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Black Intellectuals and the Making of the Atlantic World

CFP Deadline: 15 June 2019

The Editors of African and Black Diaspora announce a Call for Papers on Black Intellectuals and the Making of the Atlantic World for a special issue of African and Black Diaspora: An International Journal.

During the three decades between the end of World War I and 1950, Black intellectuals (from Africa, Caribbean, the United States), cultural workers, students, artists and political activists forged new conceptions of self beyond the confines of the colonial matrix and forged anti-colonial political and cultural organizations, as well as journals and newspapers, and created wider solidarity networks with progressive organizations and movements in the center of Empire. The new spaces they developed in London, Paris, Lisbon, Berlin etc. … increased the interactions among Black intellectuals in the colonial metropole which functioned as a site of anti-colonial resistance against racism and colonialism. In the process, Black intellectuals and artists, created a dynamic and transnational spaces in which “cultural exchange, production and belonging” (Gilroy 1993) were forged across space and time in the making of the modern Black Atlantic world. Indeed, Black intellectuals during the period and since used a wide variety of cultural productions, and artistic works as a form of language artfully interweaving theatrical, musical, and ritual performance as a rich continuum of cultural exchange that imaginatively reinvented, re-created, and restored the centrality of African diaspora in the making of the modern Black Atlantic world.

The Editors of African and Black Diaspora are seeking papers that examine the development of Black intellectual movements and the various political and cultural networks they developed in the colonial metropolis and how these networks were activated, nurtured to conveyed transnational dialogue among people of the African descent. In what ways have these networks both real and imagined become spaces of knowledge and memory? What cultural resources and political practices were deployed to “improvising new lives…, creating new possibilities … and decolonizing” the metropolis itself (Schwarz, 2003). What political discourse and cultural resources were developed to resist the colonial empire both at home and abroad?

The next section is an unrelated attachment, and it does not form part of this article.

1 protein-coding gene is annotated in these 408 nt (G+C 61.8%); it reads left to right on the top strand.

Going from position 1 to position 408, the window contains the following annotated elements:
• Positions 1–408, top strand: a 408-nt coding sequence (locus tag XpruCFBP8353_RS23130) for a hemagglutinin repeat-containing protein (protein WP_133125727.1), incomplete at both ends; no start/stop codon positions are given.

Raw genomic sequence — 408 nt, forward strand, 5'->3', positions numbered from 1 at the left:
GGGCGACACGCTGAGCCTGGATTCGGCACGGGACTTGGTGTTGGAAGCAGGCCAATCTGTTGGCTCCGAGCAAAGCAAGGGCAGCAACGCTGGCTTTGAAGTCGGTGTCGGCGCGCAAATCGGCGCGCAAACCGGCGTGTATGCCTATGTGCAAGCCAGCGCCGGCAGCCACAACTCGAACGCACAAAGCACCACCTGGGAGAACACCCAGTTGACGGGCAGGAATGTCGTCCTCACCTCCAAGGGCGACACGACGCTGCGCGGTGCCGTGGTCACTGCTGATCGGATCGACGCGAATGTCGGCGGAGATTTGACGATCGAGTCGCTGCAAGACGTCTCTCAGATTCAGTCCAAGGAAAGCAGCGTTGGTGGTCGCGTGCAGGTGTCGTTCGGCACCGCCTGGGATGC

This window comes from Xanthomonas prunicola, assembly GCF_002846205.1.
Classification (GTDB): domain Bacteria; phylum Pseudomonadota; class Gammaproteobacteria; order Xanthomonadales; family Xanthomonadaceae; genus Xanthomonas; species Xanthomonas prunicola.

Contributors are encouraged to explore Black intellectual political and cultural networks and sites in the colonial metropolis through literature, music, performance, visual art, religious congregations, carnivals and festivals, cultural clubs, dance halls and burial associations, etc.

We are seeking papers that address the contributions of Black intellectuals, cultural workers and political activists in the making of the Black Atlantic world. Papers that examine the broad intellectual engagements, political practices, creative cultural works in performative living traditions and connections over space and time, showing through myriad examples how intellectual and creative cultural work and performance in different sites of the colonial metropole provides critique of empire and a source of inspiration for diverse African diaspora populations in Africa, Caribbean and the United States.

Abstracts should be 400‐500 words in length. Authors should send their abstract attached as a Word document. Please be sure to include the following: full name, university affiliation and contact information to diasporajournal@depaul.edu.

Deadlines: Submission of Abstracts, June 15, 2019.
Authors of accepted proposals will be notified by August 15, 2019.
Final paper due September 30, 2019.

Above text adapted from webpage.